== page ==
The outlook for the Australian dollar for the rest of 2022 is positive thanks to optimism over commodity prices. However, if recession becomes a reality, then all of its optimism could suddenly turn sour.
In October the Aussie weakened after the Reserve Bank of Australia surprised the markets when they only raised interest rates by a quarter of a percent.
This was despite the fact that they had raised rates for 6 months in a row.
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CBA suggest the Aussie to move lower below US62¢. The bank had already lowered their forecast for the Aussie to fall to US62¢ by December as the slow down in the Chinese economy hits the price of many of Australia’s key commodity exports.
As predicted, the AUD’s traditional vulnerability to risk has left it exposed to a broader correction into October.
The Aussie dollar hit a recent high near US76¢ in early April but then has dropped back on global inflation and recession concerns.
Commodity-linked currencies such as the Aussie dollar had been moving up as Russia’s tragic invasion of Ukraine pushed up demand for oil and other natural resources.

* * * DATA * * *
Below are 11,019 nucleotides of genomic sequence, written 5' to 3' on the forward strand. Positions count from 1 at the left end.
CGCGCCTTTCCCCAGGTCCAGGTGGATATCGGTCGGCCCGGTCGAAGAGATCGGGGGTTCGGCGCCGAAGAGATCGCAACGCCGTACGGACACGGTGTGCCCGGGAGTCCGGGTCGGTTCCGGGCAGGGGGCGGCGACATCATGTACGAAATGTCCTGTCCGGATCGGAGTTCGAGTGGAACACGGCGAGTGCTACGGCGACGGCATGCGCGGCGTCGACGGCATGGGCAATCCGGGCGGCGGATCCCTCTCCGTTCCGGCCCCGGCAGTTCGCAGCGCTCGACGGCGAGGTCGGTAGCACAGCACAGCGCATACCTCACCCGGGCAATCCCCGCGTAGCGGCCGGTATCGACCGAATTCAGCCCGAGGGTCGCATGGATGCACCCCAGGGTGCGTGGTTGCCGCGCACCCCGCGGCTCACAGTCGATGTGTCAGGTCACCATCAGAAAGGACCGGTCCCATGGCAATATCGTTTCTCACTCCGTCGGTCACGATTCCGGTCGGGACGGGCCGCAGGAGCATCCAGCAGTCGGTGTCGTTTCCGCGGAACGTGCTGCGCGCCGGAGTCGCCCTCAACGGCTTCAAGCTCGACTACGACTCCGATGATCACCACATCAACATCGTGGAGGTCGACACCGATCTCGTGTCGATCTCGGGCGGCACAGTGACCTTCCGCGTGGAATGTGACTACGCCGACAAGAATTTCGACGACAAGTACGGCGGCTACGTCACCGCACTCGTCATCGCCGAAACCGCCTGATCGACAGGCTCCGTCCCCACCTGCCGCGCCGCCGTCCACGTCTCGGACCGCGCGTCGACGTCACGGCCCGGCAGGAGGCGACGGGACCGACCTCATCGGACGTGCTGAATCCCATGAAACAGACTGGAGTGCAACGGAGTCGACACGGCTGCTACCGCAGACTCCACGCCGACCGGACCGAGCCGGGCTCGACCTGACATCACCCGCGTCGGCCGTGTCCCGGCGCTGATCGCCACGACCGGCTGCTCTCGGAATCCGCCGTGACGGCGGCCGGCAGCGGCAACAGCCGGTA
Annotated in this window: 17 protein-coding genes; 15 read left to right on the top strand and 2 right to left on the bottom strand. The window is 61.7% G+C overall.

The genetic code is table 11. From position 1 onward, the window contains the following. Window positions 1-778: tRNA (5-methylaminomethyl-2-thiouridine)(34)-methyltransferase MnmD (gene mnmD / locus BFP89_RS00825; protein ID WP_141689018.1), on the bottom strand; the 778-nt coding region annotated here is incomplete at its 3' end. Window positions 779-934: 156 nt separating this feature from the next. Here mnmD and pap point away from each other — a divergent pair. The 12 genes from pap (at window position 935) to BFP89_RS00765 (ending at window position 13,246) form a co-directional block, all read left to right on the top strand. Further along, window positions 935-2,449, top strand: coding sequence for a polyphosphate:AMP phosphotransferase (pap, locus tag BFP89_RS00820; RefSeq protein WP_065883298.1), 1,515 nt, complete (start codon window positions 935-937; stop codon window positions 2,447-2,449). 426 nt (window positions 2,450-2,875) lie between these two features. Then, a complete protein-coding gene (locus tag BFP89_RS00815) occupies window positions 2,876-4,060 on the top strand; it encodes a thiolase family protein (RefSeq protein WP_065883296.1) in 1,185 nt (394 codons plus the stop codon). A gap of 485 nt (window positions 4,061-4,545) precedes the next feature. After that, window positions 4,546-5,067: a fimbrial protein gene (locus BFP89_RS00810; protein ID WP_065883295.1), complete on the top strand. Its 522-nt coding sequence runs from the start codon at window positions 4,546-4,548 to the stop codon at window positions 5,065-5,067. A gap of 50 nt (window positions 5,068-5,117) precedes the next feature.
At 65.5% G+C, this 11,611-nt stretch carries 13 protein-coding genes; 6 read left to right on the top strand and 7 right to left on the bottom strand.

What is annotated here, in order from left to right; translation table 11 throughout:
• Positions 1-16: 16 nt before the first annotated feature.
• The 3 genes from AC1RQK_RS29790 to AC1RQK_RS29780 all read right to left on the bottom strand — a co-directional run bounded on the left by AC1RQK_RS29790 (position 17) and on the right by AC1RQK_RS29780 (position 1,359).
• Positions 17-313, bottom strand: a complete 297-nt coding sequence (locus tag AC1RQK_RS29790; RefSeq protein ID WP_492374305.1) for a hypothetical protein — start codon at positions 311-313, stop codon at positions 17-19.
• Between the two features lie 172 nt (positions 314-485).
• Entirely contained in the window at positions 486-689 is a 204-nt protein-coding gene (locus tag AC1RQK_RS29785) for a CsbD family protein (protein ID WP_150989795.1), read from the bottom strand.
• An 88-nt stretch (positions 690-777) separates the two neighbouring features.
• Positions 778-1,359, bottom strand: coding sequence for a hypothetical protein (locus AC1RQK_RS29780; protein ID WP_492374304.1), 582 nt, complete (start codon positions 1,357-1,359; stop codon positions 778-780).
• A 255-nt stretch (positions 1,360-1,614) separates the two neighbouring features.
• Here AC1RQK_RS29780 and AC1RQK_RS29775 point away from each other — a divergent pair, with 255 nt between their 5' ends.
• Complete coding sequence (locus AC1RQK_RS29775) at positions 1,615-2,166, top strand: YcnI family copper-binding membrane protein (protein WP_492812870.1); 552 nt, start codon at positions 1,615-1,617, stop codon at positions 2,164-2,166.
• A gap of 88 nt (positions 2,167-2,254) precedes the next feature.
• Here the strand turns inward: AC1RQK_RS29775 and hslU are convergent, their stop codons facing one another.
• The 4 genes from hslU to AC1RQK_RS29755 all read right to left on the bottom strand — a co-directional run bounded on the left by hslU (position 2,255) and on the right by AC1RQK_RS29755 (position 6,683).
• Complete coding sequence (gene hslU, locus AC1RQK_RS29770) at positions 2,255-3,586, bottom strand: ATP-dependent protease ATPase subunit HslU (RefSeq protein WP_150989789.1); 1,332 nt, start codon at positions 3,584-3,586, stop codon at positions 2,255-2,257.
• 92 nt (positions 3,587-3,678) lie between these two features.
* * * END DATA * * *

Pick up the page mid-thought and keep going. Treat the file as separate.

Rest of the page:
The Aussie dollar rebounded from around US62¢ in October and November on the suggestion that the RBA would slow the pace of interest rate hikes.
However, economists are divided as to whether this change in fortunes for the Australian dollar will continue into the new year.
In the second quarter of 2020 AUD staged a rapid recovery through the months of April, May and into June up 25% from its mid-March lows to US70c in early June. This is due more to the perceived benefits to Australia of an awakening post-pandemic Chinese economy than the political-social situation in the US depressing the USD.
The Aussie had been savaged in March sliding to US55 cents the lowest since 2003. Growing fears of the coronavirus outbreak moved the market into safer currencies such as the USD and away from AUD, NZD and CAD.
The virus was a double blow to the Aussie after the earlier threat of proxy war between the US and Iran in Iraq had also pared back some of the gains the Aussie had made coming into the New Year.
The Australian dollar had started the new decade strongly climbing to multi-month highs helped along by cooling trade tensions between the United States and China and optimism for global economic growth in the year ahead.
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